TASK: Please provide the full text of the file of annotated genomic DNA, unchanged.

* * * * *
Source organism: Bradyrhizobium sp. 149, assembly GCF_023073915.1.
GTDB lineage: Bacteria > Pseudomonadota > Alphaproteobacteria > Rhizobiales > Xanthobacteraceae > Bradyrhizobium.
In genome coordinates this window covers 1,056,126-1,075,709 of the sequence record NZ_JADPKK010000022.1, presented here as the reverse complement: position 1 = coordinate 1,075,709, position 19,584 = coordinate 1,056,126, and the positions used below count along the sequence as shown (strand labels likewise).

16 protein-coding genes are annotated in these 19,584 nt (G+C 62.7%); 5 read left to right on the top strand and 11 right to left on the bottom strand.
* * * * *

Source organism: Bradyrhizobium sp. 149, assembly GCF_023073915.1.
GTDB lineage: Bacteria > Pseudomonadota > Alphaproteobacteria > Rhizobiales > Xanthobacteraceae > Bradyrhizobium.
In genome coordinates this window covers 1,056,126-1,075,709 of the sequence record NZ_JADPKK010000022.1, presented here as the reverse complement: position 1 = coordinate 1,075,709, position 19,584 = coordinate 1,056,126, and the positions used below count along the sequence as shown (strand labels likewise).

16 protein-coding genes are annotated in these 19,584 nt (G+C 62.7%); 5 read left to right on the top strand and 11 right to left on the bottom strand.